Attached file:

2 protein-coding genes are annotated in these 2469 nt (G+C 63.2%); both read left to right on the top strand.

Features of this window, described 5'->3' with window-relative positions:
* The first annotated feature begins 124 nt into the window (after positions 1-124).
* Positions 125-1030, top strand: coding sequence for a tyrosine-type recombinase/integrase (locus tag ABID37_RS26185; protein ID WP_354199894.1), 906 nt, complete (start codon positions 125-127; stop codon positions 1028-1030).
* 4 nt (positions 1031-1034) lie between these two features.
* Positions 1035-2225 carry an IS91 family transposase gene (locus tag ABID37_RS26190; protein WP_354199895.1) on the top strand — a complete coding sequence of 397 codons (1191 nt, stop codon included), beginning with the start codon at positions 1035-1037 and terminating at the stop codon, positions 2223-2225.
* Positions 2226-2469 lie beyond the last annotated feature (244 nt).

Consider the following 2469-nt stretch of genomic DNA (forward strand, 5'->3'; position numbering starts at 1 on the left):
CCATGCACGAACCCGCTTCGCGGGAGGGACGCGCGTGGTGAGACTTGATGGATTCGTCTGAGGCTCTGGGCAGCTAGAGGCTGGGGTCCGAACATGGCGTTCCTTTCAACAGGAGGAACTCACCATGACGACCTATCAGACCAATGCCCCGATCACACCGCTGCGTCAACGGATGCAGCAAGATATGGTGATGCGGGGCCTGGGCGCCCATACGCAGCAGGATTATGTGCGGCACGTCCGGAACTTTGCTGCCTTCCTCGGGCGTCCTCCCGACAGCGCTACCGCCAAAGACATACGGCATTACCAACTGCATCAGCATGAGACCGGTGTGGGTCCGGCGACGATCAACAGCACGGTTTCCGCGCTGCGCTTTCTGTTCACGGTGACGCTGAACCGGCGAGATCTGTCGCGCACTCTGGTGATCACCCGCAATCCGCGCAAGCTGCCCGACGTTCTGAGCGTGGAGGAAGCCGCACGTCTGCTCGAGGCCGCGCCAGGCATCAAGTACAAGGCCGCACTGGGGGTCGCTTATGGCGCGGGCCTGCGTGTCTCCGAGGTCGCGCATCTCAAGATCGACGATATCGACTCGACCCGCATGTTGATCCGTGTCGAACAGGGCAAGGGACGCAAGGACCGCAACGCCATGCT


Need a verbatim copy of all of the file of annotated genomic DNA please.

2 protein-coding genes are annotated in these 2469 nt (G+C 63.2%); both read left to right on the top strand.

Features of this window, described 5'->3' with window-relative positions:
* The first annotated feature begins 124 nt into the window (after positions 1-124).
* Positions 125-1030, top strand: coding sequence for a tyrosine-type recombinase/integrase (locus tag ABID37_RS26185; protein ID WP_354199894.1), 906 nt, complete (start codon positions 125-127; stop codon positions 1028-1030).
* 4 nt (positions 1031-1034) lie between these two features.
* Positions 1035-2225 carry an IS91 family transposase gene (locus tag ABID37_RS26190; protein WP_354199895.1) on the top strand — a complete coding sequence of 397 codons (1191 nt, stop codon included), beginning with the start codon at positions 1035-1037 and terminating at the stop codon, positions 2223-2225.
* Positions 2226-2469 lie beyond the last annotated feature (244 nt).

Consider the following 2469-nt stretch of genomic DNA (forward strand, 5'->3'; position numbering starts at 1 on the left):
CCATGCACGAACCCGCTTCGCGGGAGGGACGCGCGTGGTGAGACTTGATGGATTCGTCTGAGGCTCTGGGCAGCTAGAGGCTGGGGTCCGAACATGGCGTTCCTTTCAACAGGAGGAACTCACCATGACGACCTATCAGACCAATGCCCCGATCACACCGCTGCGTCAACGGATGCAGCAAGATATGGTGATGCGGGGCCTGGGCGCCCATACGCAGCAGGATTATGTGCGGCACGTCCGGAACTTTGCTGCCTTCCTCGGGCGTCCTCCCGACAGCGCTACCGCCAAAGACATACGGCATTACCAACTGCATCAGCATGAGACCGGTGTGGGTCCGGCGACGATCAACAGCACGGTTTCCGCGCTGCGCTTTCTGTTCACGGTGACGCTGAACCGGCGAGATCTGTCGCGCACTCTGGTGATCACCCGCAATCCGCGCAAGCTGCCCGACGTTCTGAGCGTGGAGGAAGCCGCACGTCTGCTCGAGGCCGCGCCAGGCATCAAGTACAAGGCCGCACTGGGGGTCGCTTATGGCGCGGGCCTGCGTGTCTCCGAGGTCGCGCATCTCAAGATCGACGATATCGACTCGACCCGCATGTTGATCCGTGTCGAACAGGGCAAGGGACGCAAGGACCGCAACGCCATGCT